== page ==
Bernie Allen, Ted Williams didn't agree

Allen said he sometimes didn't understand Williams' managerial decisions with the Senators.
POLAND -- Bernie Allen didn't always understand Ted Williams' managerial decisions. Nor did he always agree with them.
Williams may have been one of baseball's greatest players, but, according to Allen, he wasn't one of the best managers.
"He wasn't the best communicator I've had as a manager," said Allen, 63, an East Liverpool native who played for Williams' Washington Senators from 1969-71. "I did learn the art of hitting, which, of course, was his strong point."
Top of his game
With his uncanny ability to see and hit a ball, Williams became one of baseball's best hitters and the last player to bat .400 for a season, which he did for the Boston Red Sox in 1941 (.406).
In 1969, nine years after his final playing season, Williams took over as manager of the Senators, for whom Allen played from 1967-71.
"It was hard to know what was expected out of you as a player," said Allen, during the John Hirschbeck Charity Golf Outing on Monday at Fonderlac Country Club. "Him and I didn't always agree. Let's put it that way."
Allen remembers going to the ball park one day, feeling confident about his production at the plate. But when he looked at the day's lineup, his name was nowhere to be found.
"I was the hottest hitter on the team at the time," he said. "I wasn't even in the lineup. [Williams] decided he wanted to try somebody else."
Another time, in a game against Minnesota, Allen was left out of the lineup, even though the Senators were to face a pitcher, Jim Perry, whom Allen hit well.
"Before the game, [Williams] comes up to me and says, 'Bernie, I know you hit Perry better than anyone else on the team, but I'm not going to play you today,' " Allen recalled. "I didn't know what else to say, so I said, 'Oh, we're not trying to win today?' "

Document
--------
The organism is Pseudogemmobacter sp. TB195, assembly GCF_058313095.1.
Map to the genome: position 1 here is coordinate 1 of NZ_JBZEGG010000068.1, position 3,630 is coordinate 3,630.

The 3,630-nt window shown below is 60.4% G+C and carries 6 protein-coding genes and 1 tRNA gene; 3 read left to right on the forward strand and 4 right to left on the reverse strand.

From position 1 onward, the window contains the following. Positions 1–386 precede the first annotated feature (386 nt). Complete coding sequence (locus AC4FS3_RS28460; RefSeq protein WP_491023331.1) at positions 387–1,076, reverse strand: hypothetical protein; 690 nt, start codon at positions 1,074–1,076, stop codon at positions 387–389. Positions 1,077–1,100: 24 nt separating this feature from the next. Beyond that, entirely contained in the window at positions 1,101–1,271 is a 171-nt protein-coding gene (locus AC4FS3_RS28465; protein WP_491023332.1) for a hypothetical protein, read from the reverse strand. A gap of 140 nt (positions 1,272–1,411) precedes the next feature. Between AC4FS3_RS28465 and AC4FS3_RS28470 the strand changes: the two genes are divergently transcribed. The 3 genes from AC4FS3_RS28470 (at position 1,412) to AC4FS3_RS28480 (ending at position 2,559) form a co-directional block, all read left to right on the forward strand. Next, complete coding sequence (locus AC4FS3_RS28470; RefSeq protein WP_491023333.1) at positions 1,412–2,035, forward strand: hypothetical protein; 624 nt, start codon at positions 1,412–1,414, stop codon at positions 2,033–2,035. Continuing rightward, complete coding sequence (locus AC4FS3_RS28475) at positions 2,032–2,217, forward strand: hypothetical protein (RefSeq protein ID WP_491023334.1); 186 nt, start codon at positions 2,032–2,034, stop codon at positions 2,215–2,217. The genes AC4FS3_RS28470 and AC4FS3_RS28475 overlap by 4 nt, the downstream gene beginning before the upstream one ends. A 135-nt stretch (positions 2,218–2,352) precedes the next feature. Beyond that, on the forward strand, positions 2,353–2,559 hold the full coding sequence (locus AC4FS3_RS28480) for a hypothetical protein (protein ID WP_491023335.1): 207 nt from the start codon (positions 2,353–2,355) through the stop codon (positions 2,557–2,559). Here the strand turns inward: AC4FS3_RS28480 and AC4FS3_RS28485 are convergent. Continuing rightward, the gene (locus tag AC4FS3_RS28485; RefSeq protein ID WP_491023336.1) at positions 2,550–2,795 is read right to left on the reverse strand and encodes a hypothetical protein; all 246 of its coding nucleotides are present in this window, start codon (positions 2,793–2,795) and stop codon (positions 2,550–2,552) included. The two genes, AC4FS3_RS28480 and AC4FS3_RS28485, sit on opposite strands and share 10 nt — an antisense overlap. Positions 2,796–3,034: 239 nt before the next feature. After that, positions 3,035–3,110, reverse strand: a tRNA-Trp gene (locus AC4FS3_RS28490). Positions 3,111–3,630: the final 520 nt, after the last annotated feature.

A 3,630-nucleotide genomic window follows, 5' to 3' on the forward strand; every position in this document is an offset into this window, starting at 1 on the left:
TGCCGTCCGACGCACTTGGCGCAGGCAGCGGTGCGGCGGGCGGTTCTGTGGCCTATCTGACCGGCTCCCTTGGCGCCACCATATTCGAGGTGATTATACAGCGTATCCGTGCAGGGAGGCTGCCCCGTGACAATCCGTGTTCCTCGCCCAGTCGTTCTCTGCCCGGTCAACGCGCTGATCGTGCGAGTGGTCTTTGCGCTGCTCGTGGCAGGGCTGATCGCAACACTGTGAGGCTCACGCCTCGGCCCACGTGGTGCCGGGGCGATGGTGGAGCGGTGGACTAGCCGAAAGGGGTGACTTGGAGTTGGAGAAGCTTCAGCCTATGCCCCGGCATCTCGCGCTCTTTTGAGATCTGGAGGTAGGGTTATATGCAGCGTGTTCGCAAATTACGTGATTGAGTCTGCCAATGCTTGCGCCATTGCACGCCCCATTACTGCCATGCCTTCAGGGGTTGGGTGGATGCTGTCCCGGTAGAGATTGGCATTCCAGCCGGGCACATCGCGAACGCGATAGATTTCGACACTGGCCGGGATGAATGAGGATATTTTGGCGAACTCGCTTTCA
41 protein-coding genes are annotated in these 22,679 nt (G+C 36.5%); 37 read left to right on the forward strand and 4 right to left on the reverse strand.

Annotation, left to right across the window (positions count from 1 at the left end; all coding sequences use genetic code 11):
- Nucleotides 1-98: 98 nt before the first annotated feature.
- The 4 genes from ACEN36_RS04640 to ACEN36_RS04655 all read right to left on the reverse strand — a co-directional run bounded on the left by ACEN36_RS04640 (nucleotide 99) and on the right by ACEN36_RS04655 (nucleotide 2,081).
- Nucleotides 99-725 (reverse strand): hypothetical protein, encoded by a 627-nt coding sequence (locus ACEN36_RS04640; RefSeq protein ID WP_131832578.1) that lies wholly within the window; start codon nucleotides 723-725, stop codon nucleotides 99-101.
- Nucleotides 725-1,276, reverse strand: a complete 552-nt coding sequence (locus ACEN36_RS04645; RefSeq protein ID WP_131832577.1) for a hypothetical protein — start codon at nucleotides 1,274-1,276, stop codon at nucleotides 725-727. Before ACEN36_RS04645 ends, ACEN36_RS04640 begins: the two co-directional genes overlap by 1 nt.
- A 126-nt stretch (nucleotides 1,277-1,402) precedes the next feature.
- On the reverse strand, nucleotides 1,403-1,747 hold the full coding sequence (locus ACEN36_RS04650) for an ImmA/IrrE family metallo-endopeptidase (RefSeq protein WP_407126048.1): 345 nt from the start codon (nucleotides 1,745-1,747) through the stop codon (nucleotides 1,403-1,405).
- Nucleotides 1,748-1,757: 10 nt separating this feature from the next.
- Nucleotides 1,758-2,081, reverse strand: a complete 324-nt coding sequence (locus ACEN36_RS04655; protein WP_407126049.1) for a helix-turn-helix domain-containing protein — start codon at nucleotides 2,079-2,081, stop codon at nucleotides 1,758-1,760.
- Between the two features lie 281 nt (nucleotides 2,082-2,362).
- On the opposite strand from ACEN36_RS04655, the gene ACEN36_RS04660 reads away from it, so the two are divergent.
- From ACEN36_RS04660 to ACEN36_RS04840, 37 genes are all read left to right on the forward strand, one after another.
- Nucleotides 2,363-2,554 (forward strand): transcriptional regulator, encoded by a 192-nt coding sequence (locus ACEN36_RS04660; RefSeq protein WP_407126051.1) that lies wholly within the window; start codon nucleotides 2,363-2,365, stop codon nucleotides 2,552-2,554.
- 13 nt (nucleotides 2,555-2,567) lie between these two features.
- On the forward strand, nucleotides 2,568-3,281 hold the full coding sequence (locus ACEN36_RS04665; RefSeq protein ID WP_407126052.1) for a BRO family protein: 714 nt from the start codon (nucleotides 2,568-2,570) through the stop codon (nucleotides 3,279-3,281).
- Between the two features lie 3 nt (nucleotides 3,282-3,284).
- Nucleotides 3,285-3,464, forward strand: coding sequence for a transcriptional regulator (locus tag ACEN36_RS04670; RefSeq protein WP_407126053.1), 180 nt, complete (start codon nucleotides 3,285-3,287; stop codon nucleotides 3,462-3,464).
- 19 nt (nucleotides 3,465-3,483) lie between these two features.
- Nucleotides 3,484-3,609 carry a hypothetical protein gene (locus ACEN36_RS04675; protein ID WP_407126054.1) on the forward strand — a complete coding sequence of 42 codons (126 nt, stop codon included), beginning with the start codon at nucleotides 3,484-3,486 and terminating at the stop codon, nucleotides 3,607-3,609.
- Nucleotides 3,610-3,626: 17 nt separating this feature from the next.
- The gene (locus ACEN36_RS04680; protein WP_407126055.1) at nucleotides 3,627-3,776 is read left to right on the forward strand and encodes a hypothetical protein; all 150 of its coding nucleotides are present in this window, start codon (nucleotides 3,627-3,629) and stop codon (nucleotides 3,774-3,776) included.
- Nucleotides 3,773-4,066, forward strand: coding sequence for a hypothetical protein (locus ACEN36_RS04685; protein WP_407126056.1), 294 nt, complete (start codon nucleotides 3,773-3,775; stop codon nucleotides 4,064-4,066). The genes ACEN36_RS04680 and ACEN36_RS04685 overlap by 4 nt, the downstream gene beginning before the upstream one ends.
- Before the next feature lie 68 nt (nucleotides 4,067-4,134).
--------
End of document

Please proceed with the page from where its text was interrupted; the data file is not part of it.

Golfing matters
That wasn't the only thing that bothered Allen. Williams once imposed a $1,000 fine on any player who went golfing during the baseball season. Allen happened to be the player representative and a golfer.
Allen told Williams, "Ted, $1,000, my God, that's a lot of money."
Williams reasoned that golf would ruin a baseball player's swing.
"I told him that it couldn't hurt my swing," Allen said. "I bat left-handed. I play golf right-handed."
"Why do you do a dumb thing like that for?" Williams asked.
Allen said, "Because I don't want to ruin my golf swing."
Williams walked away.
"I guess I frustrated him as much as he frustrated me," Allen said.
Still, Allen respected Williams, whom he idolized growing up. The two liked each other -- even if it was more so off the field.
"He was just a unique personality," Allen said, "and really not a bad person."
In the beginning
Allen, who resides in Carmel, Ind., began his professional baseball career as a 23-year-old second baseman with Minnesota in 1962.
He suffered a severe knee injury in his third year. Although he overcame it and played until 1973, including his final two seasons with the New York Yankees, Allen was never the same after.
Allen batted .239 in 12 seasons, so he can certainly appreciate the level of difficulty it took for Williams, who passed away last Friday at age 83, to bat .344 over 19 seasons.
"I don't think there's anybody better hitting-wise," Allen said. "I loved watching him swing the ball bat."

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